she used to wait

June 12, 2011
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She’ll sit in your room on the floor, your jewelry box in her hands. She’s too young to have her ears pierced, so she’ll just hold your earrings up to herself, admiring the way they glitter in the early morning light. Your necklace she’ll try on, but she can’t seem to secure the clasp, so it’ll dangle. And as for your ring, you took that instead of her.
She won’t sleep in her own room anymore. Your part of the bed is cold, even when she lays there, her small body curling into mine for comfort. It’s still freezing over there.
And I’m driving slowly through the snow to a job I hate. She’s off to school. She gets home before me, sits in our room and plays with your jewelry, tries on your clothes. She’s too small now, but one day she’ll fit beautifully in them. She’ll push her feet into the only pair of high heels you left, as the nanny falls asleep lounging on the couch.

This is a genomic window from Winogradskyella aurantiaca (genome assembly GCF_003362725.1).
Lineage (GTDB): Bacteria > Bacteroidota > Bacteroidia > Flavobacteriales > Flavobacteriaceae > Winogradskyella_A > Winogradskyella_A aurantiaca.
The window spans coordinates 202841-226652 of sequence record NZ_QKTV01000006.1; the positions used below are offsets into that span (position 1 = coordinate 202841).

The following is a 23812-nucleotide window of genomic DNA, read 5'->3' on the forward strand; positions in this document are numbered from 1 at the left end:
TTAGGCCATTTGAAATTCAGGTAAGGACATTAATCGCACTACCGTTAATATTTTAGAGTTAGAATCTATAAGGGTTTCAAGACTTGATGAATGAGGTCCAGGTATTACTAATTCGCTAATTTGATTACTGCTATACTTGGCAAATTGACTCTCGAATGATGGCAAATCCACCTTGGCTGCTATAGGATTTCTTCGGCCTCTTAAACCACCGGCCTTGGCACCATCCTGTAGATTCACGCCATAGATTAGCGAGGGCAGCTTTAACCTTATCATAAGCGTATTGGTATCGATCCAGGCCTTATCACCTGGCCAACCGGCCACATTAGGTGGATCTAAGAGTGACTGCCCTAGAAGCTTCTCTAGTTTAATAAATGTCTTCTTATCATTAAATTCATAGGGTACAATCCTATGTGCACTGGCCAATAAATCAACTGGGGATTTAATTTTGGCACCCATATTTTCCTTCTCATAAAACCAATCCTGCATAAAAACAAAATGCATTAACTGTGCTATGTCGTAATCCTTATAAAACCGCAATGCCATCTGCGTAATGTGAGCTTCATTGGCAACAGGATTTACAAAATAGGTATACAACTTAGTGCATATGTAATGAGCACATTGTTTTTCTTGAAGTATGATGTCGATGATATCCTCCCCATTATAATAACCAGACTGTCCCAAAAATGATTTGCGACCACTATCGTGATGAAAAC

I try to get in touch with you, ask why you left. But you’ve long ago changed your phone number, severed contact from me. I’ve forgotten your laugh but I remember when you had that look on your face, telling me you needed help. You were drowning in your memories, staring at her learning to ride her bike, imaging a different girl, long ago, abused and forgotten.
She’ll sit in our room and read your gardening books, (upside down), trying to be like mommy, put on your glasses and romp around the house.
She’ll stare out the window anxiously, her dolls all cleaned up, her bed all made up for you to praise her. She hasn’t touched her Mac-and-Cheese because we taught her it was polite to wait for everyone to sit down before eating.
But you’re miles from where we are. I’ll lie down on my side of the bed; reach my hand over to yours. It’s cold over there, and I’ve never seen our daughter’s room so clean.





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